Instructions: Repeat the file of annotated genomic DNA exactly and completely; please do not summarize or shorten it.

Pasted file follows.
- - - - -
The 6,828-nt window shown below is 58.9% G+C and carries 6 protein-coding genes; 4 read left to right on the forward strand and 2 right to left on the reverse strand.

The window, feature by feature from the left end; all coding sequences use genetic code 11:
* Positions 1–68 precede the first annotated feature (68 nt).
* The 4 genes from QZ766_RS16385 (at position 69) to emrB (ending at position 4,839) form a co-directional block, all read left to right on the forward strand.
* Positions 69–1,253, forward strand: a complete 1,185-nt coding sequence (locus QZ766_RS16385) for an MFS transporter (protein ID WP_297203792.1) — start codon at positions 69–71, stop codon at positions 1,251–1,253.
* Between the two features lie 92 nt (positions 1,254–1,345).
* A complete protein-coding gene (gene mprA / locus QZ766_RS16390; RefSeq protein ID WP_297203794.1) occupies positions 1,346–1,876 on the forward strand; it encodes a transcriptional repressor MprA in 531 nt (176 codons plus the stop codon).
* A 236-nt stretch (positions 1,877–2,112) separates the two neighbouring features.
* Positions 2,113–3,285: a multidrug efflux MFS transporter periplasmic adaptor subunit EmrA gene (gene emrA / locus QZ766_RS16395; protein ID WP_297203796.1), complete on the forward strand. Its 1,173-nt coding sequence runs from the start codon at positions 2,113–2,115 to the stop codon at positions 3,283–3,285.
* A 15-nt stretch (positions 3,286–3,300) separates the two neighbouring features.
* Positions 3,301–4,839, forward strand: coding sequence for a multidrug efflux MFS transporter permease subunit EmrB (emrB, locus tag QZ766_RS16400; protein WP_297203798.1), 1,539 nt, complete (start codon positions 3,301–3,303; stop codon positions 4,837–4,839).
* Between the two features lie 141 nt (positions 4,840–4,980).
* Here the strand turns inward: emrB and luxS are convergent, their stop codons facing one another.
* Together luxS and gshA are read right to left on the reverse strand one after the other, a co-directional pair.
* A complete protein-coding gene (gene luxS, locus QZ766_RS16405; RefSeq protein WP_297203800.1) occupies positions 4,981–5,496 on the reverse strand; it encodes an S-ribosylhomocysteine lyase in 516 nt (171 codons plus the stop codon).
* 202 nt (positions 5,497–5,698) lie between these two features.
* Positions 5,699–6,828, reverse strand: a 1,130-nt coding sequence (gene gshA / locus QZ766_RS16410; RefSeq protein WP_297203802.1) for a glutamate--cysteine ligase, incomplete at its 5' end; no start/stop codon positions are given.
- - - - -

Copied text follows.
The 6,828-nt window shown below is 58.9% G+C and carries 6 protein-coding genes; 4 read left to right on the forward strand and 2 right to left on the reverse strand.

The window, feature by feature from the left end; all coding sequences use genetic code 11:
* Positions 1–68 precede the first annotated feature (68 nt).
* The 4 genes from QZ766_RS16385 (at position 69) to emrB (ending at position 4,839) form a co-directional block, all read left to right on the forward strand.
* Positions 69–1,253, forward strand: a complete 1,185-nt coding sequence (locus QZ766_RS16385) for an MFS transporter (protein ID WP_297203792.1) — start codon at positions 69–71, stop codon at positions 1,251–1,253.
* Between the two features lie 92 nt (positions 1,254–1,345).
* A complete protein-coding gene (gene mprA / locus QZ766_RS16390; RefSeq protein ID WP_297203794.1) occupies positions 1,346–1,876 on the forward strand; it encodes a transcriptional repressor MprA in 531 nt (176 codons plus the stop codon).
* A 236-nt stretch (positions 1,877–2,112) separates the two neighbouring features.
* Positions 2,113–3,285: a multidrug efflux MFS transporter periplasmic adaptor subunit EmrA gene (gene emrA / locus QZ766_RS16395; protein ID WP_297203796.1), complete on the forward strand. Its 1,173-nt coding sequence runs from the start codon at positions 2,113–2,115 to the stop codon at positions 3,283–3,285.
* A 15-nt stretch (positions 3,286–3,300) separates the two neighbouring features.
* Positions 3,301–4,839, forward strand: coding sequence for a multidrug efflux MFS transporter permease subunit EmrB (emrB, locus tag QZ766_RS16400; protein WP_297203798.1), 1,539 nt, complete (start codon positions 3,301–3,303; stop codon positions 4,837–4,839).
* Between the two features lie 141 nt (positions 4,840–4,980).
* Here the strand turns inward: emrB and luxS are convergent, their stop codons facing one another.
* Together luxS and gshA are read right to left on the reverse strand one after the other, a co-directional pair.
* A complete protein-coding gene (gene luxS, locus QZ766_RS16405; RefSeq protein WP_297203800.1) occupies positions 4,981–5,496 on the reverse strand; it encodes an S-ribosylhomocysteine lyase in 516 nt (171 codons plus the stop codon).
* 202 nt (positions 5,497–5,698) lie between these two features.
* Positions 5,699–6,828, reverse strand: a 1,130-nt coding sequence (gene gshA / locus QZ766_RS16410; RefSeq protein WP_297203802.1) for a glutamate--cysteine ligase, incomplete at its 5' end; no start/stop codon positions are given.